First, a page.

• Career planning is a lifelong learning process that involves making countless decisions
• Career indecision may be sensible, even desirable
• Anxiety about planning for the future is normal
• Planned happenstance doesn’t mean leaving to chance
(Note: Educator may want to ask students to think of personal examples, or provide their own, to illustrate each bullet point.)
With this in mind, the assignment can now be introduced.
AFTER THE ASSIGNMENT: Debrief the experience
Share in small groups how you went about compiling your list of career contacts. Discuss the following questions:
• Who did you choose to have career conversations with, and why? What were the main lessons you gathered from these conversations (as well as how you organized and facilitated these conversations)?
• What worked and what didn’t work? Generate tips and strategies to share with the rest of the class.
• Identity one or two actions you will now take as a result of this assignment towards your career journey.
To conclude, show video on Jim Carrey talking about his dad (https://youtu.be/gC8XJenmURY); the main message connects nicely with SFU introduction video in the sense that we can’t control our dream jobs’ existence or even that of our “safety” job. As such, it is important for us to practice the five critical skills of career planned happenstance, which are:
• Curiosity: explore new learning opportunities
• Persistence: continue trying even when you run into setbacks
• Flexibility: be open to changing attitudes and situations
• Optimism: see new opportunities as being possible and attainable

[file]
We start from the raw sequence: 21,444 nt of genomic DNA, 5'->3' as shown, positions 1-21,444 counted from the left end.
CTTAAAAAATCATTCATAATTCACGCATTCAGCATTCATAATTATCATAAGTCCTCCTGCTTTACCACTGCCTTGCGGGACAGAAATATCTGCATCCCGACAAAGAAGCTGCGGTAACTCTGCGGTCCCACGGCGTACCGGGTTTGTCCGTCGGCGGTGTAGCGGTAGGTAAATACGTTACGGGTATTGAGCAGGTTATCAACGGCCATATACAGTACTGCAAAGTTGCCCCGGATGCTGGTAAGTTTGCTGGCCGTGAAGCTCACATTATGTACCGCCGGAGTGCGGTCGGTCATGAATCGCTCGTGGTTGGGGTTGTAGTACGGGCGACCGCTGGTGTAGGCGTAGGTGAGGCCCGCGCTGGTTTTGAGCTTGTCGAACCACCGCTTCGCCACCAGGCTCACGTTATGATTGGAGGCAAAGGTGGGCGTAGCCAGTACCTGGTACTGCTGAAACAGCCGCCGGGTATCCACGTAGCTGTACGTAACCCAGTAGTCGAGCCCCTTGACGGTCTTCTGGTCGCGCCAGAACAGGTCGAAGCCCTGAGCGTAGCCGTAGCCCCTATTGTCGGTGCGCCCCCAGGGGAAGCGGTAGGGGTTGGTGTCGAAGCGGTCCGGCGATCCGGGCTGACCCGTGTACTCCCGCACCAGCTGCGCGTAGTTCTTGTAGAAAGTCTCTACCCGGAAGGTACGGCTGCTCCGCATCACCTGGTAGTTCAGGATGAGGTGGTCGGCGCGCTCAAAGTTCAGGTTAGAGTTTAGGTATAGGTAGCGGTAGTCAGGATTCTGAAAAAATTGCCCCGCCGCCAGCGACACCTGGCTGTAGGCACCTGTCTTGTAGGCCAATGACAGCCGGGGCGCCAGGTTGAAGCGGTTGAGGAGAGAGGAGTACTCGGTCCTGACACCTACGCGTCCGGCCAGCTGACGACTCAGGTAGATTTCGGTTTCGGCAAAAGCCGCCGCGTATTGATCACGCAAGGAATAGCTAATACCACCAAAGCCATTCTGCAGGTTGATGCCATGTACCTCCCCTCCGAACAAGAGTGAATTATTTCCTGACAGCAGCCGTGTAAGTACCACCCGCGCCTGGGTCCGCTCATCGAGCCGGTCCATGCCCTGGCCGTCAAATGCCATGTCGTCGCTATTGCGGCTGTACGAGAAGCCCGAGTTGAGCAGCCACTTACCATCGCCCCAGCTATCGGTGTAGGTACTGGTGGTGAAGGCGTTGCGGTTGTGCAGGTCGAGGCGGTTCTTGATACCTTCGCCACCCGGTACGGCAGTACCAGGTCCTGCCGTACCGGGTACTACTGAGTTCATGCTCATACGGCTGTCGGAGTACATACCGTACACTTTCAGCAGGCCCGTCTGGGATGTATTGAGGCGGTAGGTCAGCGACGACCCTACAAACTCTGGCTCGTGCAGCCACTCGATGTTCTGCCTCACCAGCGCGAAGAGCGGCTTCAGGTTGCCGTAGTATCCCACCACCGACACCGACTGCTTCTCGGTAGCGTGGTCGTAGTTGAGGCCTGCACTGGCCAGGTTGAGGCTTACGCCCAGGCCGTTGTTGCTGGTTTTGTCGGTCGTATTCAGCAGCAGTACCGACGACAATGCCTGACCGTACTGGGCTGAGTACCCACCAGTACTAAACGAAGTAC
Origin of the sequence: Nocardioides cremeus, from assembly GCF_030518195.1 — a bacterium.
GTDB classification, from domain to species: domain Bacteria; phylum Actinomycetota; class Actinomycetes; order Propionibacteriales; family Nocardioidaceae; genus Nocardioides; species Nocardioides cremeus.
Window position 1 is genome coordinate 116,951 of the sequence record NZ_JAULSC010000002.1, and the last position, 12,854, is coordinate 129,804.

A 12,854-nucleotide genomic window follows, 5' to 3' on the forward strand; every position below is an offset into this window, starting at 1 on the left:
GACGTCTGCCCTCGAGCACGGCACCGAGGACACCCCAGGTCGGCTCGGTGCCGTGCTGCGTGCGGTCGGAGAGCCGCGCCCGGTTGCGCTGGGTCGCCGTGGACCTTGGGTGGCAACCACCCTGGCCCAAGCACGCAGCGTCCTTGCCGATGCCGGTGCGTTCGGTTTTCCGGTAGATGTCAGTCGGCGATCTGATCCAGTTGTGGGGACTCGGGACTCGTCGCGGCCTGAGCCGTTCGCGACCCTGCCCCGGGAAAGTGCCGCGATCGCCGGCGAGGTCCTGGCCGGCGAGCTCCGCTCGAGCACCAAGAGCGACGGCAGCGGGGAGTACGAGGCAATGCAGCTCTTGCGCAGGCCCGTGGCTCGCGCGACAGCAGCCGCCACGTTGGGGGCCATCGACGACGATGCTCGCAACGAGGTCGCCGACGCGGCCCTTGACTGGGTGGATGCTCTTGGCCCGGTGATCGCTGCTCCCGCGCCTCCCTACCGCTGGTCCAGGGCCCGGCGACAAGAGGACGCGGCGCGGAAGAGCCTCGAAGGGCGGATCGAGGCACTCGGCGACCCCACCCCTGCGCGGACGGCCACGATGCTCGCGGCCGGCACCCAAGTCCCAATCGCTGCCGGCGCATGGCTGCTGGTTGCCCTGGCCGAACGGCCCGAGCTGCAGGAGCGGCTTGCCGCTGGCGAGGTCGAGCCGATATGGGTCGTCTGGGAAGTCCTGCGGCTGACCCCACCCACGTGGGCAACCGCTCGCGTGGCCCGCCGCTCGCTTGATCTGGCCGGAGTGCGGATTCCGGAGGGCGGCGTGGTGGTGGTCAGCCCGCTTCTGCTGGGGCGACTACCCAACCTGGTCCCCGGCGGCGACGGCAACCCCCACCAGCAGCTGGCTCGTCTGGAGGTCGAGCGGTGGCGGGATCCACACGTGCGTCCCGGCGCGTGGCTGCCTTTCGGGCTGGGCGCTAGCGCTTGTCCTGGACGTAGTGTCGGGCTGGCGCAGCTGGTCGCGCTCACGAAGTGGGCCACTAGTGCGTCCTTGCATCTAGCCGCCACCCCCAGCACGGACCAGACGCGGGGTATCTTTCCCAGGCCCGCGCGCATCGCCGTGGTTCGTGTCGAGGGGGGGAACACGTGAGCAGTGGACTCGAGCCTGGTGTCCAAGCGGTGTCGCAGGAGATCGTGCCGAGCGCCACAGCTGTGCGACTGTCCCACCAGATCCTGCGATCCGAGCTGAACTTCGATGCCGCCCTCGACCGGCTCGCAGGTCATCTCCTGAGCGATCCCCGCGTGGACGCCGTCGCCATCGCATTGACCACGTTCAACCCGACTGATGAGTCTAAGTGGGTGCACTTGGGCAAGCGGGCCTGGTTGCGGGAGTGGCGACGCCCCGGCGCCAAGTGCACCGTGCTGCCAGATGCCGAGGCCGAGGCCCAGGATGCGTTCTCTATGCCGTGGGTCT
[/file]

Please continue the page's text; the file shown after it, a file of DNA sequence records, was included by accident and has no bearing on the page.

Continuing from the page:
• Risk taking: have the courage to do something even when you’re not sure how or if it will turn out
COMPONENT 1: Develop your career contact list
Compile a list of 250 individuals who might play a contributing role to your career. These can be individuals already within your network (e.g., friends, classmates, family, co-workers), or individuals you would like to meet (e.g., local business leaders, contacts within your network). When identifying individuals, consider diversity and find people with varying perspectives. For example, is there someone whose life experience might be different from your own that you’d like to learn more about? Who might be able to positively challenge your perspective?
To keep track of your connections, organization is key. You may use MS Excel or apps such as HubSpot. In your list, include their first and last names, contact information (email and/or phone), and why you think they might be helpful to your career. Students who were thoughtful about who they include in their contact list and benefitted the most from the assignment. For instance, a former student in KPU’s EDUC 4100 (Post-University Transition) course who aspired to become a Meteorologist included the Chief Meteorologist from a local news network on her list as a possible career contact.
A note on privacy: As you are compiling people’s contact information, please be respectful of their privacy and not share their information (e.g., put your contact list publicly online)
COMPONENT 2: Connect with your career contacts
Reach out to everyone on your contact list by sending them a message. You may choose to start with a generic templated message that you adapt depending on the individual.
Your message may include COMPONENT 3: Reflect on your experience
Reflecting on the tasks you conducted for this project, answer the following questions in any of these formats:
• a written paper (3-4 pages excluding appendices)
• a video (3-4 minutes in duration)
• an infographic